11 Best Hip Mobility Exercises: Increase Hip Range of Motion

11 Best Hip Mobility Exercises: Increase Hip Range of Motion

A lack of hip mobility is frustrating; you feel unable to move freely and may experience discomfort when you push beyond your limits, which can lead you to feel more pain and become less mobile over time. While a lack of mobility in one hip can lead to muscular imbalances in the body, a lack of mobility in both hips can cause other major muscles and tendons to become stiff. 

In other words, doing what you can to improve your hip mobility will greatly improve your quality of life. Today we’ll guide you through 11 exercises you can incorporate into your stretching routine to improve your hip mobility.

11 Best Hip Mobility Exercises

1. Prone Hip Rotation

To do this stretch, lie on your stomach with your knees together bent at a 90-degree angle, so the soles of your feet are up to the sky. Carefully, let your feet fall out to the side as far as you can, pause and hold at the lowest you can go, and return to the starting position.

2. Frog Stretch & Child’s Pose

A frog stretch can be a fairly intense stretch, so warm up properly and consider doing a knees-out Child’s Pose first to loosen the hips. If you’re very tight, you may need to stick with Child’s Pose for a few days until you are ready to try a frog stretch.

To do Child’s Pose, get down onto all fours and put your feet together behind you, pushing your knees out to the side, about as wide as a yoga mat. Then sit back into your hips, stretching your arms out in front of you, until you’re sitting on your calves with your chest to the ground.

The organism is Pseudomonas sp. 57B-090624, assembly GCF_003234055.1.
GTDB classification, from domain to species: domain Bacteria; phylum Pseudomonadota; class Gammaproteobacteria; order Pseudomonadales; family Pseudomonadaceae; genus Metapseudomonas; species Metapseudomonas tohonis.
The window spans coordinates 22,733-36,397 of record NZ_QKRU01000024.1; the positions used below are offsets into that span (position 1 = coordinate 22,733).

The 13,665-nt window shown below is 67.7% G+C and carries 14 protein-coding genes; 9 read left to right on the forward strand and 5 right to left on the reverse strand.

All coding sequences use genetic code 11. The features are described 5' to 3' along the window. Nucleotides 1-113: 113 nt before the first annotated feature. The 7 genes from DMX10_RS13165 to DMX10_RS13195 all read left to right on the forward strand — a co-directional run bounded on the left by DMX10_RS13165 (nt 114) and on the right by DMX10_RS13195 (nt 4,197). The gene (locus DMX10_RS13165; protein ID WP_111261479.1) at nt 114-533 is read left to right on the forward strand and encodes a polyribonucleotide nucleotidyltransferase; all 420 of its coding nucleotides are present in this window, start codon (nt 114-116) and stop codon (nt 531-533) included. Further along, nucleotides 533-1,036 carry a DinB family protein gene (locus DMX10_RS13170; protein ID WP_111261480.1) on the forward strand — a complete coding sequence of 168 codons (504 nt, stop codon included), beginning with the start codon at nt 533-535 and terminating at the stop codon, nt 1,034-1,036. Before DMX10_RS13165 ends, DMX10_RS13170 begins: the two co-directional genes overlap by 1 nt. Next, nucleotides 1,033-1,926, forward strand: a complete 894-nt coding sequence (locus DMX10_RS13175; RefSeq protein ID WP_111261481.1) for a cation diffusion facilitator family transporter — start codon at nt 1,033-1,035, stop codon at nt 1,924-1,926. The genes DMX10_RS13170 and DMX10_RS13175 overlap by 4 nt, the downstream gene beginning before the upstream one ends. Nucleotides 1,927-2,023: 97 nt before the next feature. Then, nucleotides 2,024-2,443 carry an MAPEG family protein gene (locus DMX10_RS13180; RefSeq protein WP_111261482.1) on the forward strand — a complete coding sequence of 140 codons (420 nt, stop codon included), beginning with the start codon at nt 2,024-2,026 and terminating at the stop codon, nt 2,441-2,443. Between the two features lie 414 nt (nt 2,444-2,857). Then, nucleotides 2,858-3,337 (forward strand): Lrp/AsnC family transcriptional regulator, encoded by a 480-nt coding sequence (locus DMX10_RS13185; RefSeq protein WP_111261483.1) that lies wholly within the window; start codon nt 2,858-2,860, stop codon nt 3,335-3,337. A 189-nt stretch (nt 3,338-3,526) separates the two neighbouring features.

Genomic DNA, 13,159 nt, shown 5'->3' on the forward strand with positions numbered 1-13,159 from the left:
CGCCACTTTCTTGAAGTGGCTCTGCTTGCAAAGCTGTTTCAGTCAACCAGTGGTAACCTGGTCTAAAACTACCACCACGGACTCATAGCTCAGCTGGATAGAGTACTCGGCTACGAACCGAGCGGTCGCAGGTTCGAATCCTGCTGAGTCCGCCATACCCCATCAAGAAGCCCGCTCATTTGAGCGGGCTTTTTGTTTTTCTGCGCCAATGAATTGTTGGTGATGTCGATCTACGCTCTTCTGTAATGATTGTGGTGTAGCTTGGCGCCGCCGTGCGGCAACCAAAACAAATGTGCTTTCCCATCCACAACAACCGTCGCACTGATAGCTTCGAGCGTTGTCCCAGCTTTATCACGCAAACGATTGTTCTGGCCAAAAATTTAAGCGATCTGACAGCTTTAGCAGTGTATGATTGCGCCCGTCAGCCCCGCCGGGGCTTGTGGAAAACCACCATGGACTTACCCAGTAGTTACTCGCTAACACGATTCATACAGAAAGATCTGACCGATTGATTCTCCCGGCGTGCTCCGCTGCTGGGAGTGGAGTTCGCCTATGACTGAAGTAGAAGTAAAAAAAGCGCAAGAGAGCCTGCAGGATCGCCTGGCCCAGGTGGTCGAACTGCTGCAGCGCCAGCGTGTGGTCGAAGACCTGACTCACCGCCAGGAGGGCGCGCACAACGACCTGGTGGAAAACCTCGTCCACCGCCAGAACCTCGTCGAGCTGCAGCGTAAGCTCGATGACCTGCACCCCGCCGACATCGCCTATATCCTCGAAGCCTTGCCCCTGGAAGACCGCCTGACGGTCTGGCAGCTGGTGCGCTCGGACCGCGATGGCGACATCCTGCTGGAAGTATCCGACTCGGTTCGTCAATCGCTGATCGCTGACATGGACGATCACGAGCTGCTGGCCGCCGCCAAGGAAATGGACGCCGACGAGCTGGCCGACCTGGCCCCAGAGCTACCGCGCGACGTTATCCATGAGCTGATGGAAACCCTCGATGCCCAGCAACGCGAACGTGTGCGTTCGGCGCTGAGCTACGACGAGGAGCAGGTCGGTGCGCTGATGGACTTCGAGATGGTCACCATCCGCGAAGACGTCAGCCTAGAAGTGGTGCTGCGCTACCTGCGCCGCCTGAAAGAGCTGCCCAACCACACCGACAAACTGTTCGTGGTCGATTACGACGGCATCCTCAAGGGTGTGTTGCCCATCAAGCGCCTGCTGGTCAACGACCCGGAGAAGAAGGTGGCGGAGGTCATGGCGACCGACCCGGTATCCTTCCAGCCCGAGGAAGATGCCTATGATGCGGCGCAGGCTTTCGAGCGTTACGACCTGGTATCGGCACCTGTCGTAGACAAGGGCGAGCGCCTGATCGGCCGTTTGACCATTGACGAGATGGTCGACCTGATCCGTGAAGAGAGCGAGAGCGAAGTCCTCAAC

Don’t worry if you can’t get your chest to the ground - prop yourself up on your elbows and focus on the stretch in your groin and hips. You may also need to do this if you find your shoulders too tight to allow you to stretch your arms out in front of you.

To advance to frog stretch, start on all fours and carefully work your knees and feet out until you feel a stretch in the groin and hips. Hold the pose as soon as you feel the stretch, keeping your upper body in the air on your elbows (as you would in a plank), hold for 10 - 30 seconds, then move out of the stretch by bringing one knee underneath you, then the other.

3. Glute Stretch

Tight glutes can contribute to tight hips, so we need to keep them supple to ensure we have as much flexibility in the hip as possible. Lie on your back and bring both knees toward your chest. Then put the ankle of one leg onto the upper thigh of the other, so your knee is pointing out to the side. Loop your hands around the back of the supporting leg’s thigh, and carefully pull it back toward you, keeping that knee out. Hold when you feel the stretch in your glute for at least 20 seconds, and then swap sides.

4. Butterfly Stretch